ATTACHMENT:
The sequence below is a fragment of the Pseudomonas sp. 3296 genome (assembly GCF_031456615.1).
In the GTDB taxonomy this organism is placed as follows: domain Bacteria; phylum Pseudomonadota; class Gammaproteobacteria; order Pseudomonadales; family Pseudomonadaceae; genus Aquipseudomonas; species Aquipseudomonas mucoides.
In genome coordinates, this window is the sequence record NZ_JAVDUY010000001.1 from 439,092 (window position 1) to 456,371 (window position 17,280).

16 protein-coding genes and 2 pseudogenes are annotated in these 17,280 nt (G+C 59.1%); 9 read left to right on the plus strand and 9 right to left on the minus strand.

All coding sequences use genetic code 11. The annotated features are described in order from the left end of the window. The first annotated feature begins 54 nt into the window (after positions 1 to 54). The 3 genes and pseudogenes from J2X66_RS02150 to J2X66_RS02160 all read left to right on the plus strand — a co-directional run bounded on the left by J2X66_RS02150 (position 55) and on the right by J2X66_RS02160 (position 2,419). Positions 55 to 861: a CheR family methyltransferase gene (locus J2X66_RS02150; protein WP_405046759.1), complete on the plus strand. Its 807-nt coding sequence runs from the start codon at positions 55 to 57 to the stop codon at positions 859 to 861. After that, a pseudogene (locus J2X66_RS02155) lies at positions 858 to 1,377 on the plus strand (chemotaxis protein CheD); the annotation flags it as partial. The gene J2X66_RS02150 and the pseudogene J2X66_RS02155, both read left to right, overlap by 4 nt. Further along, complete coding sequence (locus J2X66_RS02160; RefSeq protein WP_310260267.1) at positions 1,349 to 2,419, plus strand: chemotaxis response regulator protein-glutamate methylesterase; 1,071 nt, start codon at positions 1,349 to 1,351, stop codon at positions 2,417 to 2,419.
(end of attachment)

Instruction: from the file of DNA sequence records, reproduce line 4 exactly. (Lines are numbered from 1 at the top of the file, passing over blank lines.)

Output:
16 protein-coding genes and 2 pseudogenes are annotated in these 17,280 nt (G+C 59.1%); 9 read left to right on the plus strand and 9 right to left on the minus strand.